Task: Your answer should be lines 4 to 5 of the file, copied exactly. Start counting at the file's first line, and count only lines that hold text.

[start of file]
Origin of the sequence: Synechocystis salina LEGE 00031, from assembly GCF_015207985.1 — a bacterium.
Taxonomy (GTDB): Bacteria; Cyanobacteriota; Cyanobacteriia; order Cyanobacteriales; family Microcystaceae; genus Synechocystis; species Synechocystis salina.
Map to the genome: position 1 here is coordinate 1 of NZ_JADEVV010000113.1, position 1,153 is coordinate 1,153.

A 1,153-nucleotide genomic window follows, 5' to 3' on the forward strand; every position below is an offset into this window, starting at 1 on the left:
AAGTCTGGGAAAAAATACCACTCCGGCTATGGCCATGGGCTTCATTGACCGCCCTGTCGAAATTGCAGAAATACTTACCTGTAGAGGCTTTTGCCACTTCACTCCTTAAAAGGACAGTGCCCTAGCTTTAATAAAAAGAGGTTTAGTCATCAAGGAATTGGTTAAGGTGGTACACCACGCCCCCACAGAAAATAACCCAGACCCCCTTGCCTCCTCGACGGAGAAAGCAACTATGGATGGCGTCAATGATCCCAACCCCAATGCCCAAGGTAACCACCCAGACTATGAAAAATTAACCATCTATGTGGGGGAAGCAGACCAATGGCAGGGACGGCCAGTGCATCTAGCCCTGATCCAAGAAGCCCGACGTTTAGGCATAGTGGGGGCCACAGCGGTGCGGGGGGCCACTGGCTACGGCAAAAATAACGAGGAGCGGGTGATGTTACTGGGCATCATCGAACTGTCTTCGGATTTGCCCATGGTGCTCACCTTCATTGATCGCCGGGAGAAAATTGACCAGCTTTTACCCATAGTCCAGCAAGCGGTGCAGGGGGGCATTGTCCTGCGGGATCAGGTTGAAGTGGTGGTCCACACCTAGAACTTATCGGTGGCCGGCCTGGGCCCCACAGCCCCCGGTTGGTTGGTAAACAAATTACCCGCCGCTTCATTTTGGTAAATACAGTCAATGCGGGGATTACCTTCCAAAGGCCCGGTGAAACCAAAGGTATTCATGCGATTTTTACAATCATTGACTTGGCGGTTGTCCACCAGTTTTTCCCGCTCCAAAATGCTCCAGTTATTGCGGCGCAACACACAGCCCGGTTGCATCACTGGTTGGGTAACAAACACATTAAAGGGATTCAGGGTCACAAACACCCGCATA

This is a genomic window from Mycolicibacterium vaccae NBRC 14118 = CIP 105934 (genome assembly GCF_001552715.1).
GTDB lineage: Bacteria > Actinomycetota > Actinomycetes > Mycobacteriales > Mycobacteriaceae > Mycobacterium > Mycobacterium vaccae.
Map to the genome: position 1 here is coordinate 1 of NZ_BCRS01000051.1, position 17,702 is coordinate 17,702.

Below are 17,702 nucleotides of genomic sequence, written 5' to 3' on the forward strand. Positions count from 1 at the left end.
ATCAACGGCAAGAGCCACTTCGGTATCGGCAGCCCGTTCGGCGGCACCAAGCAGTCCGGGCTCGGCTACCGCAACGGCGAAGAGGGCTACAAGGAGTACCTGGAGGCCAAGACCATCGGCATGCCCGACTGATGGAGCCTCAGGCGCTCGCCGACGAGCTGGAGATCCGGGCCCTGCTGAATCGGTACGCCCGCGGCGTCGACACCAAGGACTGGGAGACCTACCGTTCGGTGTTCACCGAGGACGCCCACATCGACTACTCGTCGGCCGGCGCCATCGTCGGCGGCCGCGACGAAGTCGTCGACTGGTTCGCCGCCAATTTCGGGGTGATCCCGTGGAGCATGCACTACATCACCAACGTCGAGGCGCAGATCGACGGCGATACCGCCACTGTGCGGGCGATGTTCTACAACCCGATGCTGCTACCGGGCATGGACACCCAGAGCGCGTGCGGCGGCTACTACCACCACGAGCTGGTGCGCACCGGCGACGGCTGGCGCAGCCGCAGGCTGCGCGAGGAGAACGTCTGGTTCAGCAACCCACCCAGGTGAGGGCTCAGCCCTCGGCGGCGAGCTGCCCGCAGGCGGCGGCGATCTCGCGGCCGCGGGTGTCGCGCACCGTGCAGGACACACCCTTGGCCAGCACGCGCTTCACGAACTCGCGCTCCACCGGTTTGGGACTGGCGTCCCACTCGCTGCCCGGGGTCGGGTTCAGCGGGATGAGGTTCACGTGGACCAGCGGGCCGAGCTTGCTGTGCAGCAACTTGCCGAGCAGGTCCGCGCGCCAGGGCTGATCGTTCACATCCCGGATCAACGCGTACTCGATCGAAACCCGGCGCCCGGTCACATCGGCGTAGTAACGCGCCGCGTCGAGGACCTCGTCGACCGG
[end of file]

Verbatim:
A 1,153-nucleotide genomic window follows, 5' to 3' on the forward strand; every position below is an offset into this window, starting at 1 on the left:
AAGTCTGGGAAAAAATACCACTCCGGCTATGGCCATGGGCTTCATTGACCGCCCTGTCGAAATTGCAGAAATACTTACCTGTAGAGGCTTTTGCCACTTCACTCCTTAAAAGGACAGTGCCCTAGCTTTAATAAAAAGAGGTTTAGTCATCAAGGAATTGGTTAAGGTGGTACACCACGCCCCCACAGAAAATAACCCAGACCCCCTTGCCTCCTCGACGGAGAAAGCAACTATGGATGGCGTCAATGATCCCAACCCCAATGCCCAAGGTAACCACCCAGACTATGAAAAATTAACCATCTATGTGGGGGAAGCAGACCAATGGCAGGGACGGCCAGTGCATCTAGCCCTGATCCAAGAAGCCCGACGTTTAGGCATAGTGGGGGCCACAGCGGTGCGGGGGGCCACTGGCTACGGCAAAAATAACGAGGAGCGGGTGATGTTACTGGGCATCATCGAACTGTCTTCGGATTTGCCCATGGTGCTCACCTTCATTGATCGCCGGGAGAAAATTGACCAGCTTTTACCCATAGTCCAGCAAGCGGTGCAGGGGGGCATTGTCCTGCGGGATCAGGTTGAAGTGGTGGTCCACACCTAGAACTTATCGGTGGCCGGCCTGGGCCCCACAGCCCCCGGTTGGTTGGTAAACAAATTACCCGCCGCTTCATTTTGGTAAATACAGTCAATGCGGGGATTACCTTCCAAAGGCCCGGTGAAACCAAAGGTATTCATGCGATTTTTACAATCATTGACTTGGCGGTTGTCCACCAGTTTTTCCCGCTCCAAAATGCTCCAGTTATTGCGGCGCAACACACAGCCCGGTTGCATCACTGGTTGGGTAACAAACACATTAAAGGGATTCAGGGTCACAAACACCCGCATA